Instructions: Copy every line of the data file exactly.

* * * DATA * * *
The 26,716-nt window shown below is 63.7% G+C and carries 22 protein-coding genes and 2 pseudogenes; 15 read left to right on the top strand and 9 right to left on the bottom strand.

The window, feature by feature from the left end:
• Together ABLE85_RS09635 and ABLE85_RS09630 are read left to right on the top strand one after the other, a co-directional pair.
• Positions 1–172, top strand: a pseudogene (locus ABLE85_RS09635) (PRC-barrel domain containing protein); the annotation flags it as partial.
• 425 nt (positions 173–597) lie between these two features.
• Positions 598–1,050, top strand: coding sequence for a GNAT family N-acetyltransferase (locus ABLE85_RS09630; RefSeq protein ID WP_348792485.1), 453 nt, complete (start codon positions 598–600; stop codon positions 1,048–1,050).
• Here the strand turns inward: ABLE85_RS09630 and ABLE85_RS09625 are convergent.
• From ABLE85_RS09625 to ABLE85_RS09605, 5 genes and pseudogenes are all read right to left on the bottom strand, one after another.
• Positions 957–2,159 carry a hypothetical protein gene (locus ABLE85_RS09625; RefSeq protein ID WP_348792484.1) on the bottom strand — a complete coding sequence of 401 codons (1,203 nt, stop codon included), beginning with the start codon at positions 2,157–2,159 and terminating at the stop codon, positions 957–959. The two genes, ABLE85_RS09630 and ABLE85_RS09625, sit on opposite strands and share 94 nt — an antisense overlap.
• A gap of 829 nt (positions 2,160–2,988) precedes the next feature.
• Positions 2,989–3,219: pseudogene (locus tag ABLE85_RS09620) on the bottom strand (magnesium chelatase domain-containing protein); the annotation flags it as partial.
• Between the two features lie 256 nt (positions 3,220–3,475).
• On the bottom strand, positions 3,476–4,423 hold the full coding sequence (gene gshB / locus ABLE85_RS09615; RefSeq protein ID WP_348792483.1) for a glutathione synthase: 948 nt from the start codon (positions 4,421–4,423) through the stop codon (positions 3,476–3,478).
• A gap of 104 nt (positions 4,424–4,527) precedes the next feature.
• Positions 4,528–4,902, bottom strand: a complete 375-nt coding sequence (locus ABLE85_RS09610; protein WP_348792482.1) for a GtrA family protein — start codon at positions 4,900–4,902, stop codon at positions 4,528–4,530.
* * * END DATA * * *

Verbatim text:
The 26,716-nt window shown below is 63.7% G+C and carries 22 protein-coding genes and 2 pseudogenes; 15 read left to right on the top strand and 9 right to left on the bottom strand.

The window, feature by feature from the left end:
• Together ABLE85_RS09635 and ABLE85_RS09630 are read left to right on the top strand one after the other, a co-directional pair.
• Positions 1–172, top strand: a pseudogene (locus ABLE85_RS09635) (PRC-barrel domain containing protein); the annotation flags it as partial.
• 425 nt (positions 173–597) lie between these two features.
• Positions 598–1,050, top strand: coding sequence for a GNAT family N-acetyltransferase (locus ABLE85_RS09630; RefSeq protein ID WP_348792485.1), 453 nt, complete (start codon positions 598–600; stop codon positions 1,048–1,050).
• Here the strand turns inward: ABLE85_RS09630 and ABLE85_RS09625 are convergent.
• From ABLE85_RS09625 to ABLE85_RS09605, 5 genes and pseudogenes are all read right to left on the bottom strand, one after another.
• Positions 957–2,159 carry a hypothetical protein gene (locus ABLE85_RS09625; RefSeq protein ID WP_348792484.1) on the bottom strand — a complete coding sequence of 401 codons (1,203 nt, stop codon included), beginning with the start codon at positions 2,157–2,159 and terminating at the stop codon, positions 957–959. The two genes, ABLE85_RS09630 and ABLE85_RS09625, sit on opposite strands and share 94 nt — an antisense overlap.
• A gap of 829 nt (positions 2,160–2,988) precedes the next feature.
• Positions 2,989–3,219: pseudogene (locus tag ABLE85_RS09620) on the bottom strand (magnesium chelatase domain-containing protein); the annotation flags it as partial.
• Between the two features lie 256 nt (positions 3,220–3,475).
• On the bottom strand, positions 3,476–4,423 hold the full coding sequence (gene gshB / locus ABLE85_RS09615; RefSeq protein ID WP_348792483.1) for a glutathione synthase: 948 nt from the start codon (positions 4,421–4,423) through the stop codon (positions 3,476–3,478).
• A gap of 104 nt (positions 4,424–4,527) precedes the next feature.
• Positions 4,528–4,902, bottom strand: a complete 375-nt coding sequence (locus ABLE85_RS09610; protein WP_348792482.1) for a GtrA family protein — start codon at positions 4,900–4,902, stop codon at positions 4,528–4,530.